How to Study as a Mathematics Major
Format: PDF / Kindle (mobi) / ePub
Every year, thousands of students declare mathematics as their major. Many are extremely intelligent and hardworking. However, even the best will encounter challenges, because upper-level mathematics involves not only independent study and learning from lectures, but also a fundamental shift from calculation to proof.
This shift is demanding but it need not be mysterious -- research has revealed many insights into the mathematical thinking required, and this book translates these into practical advice for a student audience. It covers every aspect of studying as a mathematics major, from tackling abstract intellectual challenges to interacting with professors and making good use of study time. Part 1 discusses the nature of upper-level mathematics, and explains how students can adapt and extend their existing skills in order to develop good understanding. Part 2 covers study skills as these relate to mathematics, and suggests practical approaches to learning effectively while enjoying undergraduate life.
As the first mathematics-specific study guide, this friendly, practical text is essential reading for any mathematics major.
fast, 234 feedback, 181, 185 feeling guilty, 211 filing, 220 finishing things, 221 first class marks, 236 flexibility, 7 for all, 70 for every, 50, 81 forces, 146 formal, 76, 77, 91, 104 formulas, 8, 10, 84 Foundations, 94 fractions, 22 friction, 146 functions, 21, 29 piecewise-defined, 53, 164 further reading, xiv general results, 82, 132 generality, 83 generalization, 49, 50 genius, 194, 237 getting behind, 224, 233 graduate jobs, 246 grammar, 189 graph, 44 partial
times x differentiated, plus x times v differentiated. That does indeed come out as stated, because v is a function of x. Notice that this is important—if v were just a constant, it would differentiate to 0, so we need to keep track of what is being treated as a function of what. Then I can look at the next equation and see that this simply involves replacing dy/dx with f(v). I was expecting it to be replaced with f(y/x), but with a moment’s thought I can see that the substitution y = vx does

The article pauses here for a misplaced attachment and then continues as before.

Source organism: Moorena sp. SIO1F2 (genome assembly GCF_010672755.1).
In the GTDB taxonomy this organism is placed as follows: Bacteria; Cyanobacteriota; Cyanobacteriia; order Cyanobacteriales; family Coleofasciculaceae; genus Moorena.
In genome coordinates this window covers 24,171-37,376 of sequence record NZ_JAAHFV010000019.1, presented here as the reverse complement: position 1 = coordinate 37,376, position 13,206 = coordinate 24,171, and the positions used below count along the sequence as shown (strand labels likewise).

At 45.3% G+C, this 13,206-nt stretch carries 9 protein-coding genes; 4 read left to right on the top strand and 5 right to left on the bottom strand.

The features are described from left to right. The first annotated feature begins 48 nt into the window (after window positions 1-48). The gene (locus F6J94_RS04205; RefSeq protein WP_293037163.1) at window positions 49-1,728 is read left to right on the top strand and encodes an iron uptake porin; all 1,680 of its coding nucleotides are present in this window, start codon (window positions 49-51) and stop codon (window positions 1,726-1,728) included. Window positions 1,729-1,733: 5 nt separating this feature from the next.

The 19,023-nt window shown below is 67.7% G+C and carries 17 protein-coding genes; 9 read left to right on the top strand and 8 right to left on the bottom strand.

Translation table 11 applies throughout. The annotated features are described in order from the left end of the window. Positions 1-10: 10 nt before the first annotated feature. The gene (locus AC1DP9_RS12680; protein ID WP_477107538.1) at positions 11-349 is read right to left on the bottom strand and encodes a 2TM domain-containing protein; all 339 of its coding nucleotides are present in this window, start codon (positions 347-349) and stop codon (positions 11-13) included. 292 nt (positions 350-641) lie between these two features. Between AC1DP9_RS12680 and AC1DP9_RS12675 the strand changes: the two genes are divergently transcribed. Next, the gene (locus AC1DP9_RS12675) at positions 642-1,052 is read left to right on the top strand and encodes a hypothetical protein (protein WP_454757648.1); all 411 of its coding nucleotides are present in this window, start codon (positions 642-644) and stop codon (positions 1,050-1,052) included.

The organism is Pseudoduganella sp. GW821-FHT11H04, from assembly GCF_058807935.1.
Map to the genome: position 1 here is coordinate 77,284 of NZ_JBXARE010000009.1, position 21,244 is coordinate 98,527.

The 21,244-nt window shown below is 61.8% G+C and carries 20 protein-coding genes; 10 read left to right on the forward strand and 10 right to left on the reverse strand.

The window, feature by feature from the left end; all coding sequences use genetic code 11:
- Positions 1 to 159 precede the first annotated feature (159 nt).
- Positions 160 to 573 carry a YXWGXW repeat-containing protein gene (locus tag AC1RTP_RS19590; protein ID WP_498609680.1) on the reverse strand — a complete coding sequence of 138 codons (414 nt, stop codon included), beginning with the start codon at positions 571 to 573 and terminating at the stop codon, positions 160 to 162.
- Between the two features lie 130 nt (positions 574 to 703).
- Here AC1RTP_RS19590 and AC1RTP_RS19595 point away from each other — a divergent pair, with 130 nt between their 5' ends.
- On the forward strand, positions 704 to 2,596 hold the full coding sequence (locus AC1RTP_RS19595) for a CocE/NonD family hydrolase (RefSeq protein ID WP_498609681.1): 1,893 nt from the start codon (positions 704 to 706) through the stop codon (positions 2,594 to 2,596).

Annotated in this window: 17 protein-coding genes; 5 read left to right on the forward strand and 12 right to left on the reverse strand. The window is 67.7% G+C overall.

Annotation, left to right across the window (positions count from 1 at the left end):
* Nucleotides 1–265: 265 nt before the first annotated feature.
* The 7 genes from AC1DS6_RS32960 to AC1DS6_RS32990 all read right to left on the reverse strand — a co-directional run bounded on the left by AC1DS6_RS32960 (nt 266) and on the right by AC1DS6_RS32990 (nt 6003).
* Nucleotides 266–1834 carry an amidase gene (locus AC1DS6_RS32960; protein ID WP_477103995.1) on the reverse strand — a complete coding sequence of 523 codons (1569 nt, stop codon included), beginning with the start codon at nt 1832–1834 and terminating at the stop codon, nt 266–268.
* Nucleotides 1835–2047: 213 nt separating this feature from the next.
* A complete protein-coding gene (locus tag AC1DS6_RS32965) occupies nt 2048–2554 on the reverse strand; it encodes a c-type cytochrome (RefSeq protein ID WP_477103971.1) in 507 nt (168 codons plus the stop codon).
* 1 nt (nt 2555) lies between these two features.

work. This means that you should always go to recitations and make the most of what is on offer. If your instructor is a professor, there is also another, more prosaic reason you should always go: at some point you might want this person to write a recommendation for you. If you ask them to do so and their first thought is, “Oh yes, Martin, he’s the one who rarely showed up and was always ill-prepared,” that doesn’t put them in a great frame of mind for writing about how brilliant you are.
other students. Doing so can make learning more enjoyable and can improve everyone’s skills in talking about mathematics, but make sure that you are not just getting distracted. • Colleges have many support services. Everyone should go to the careers service early. Hopefully you won’t need to use the other services very much, but it is probably worth familiarizing yourself with how they work. FURTHER READING For more on interacting with others and managing the practical aspects of college
even if you only take up a couple of practical tips, you’ll be better off than if you’d never thought about it at all. Certainly it is easier to stay on track, or to get back on track, if you have some idea of where the track is. Before we get into the advice, though, I’ll start with a short cautionary section on what you’re aiming for and what you’re aiming to avoid. 11.2 Aims and things to avoid First, it’s important to have a sense of what qualifies as a particular level of achievement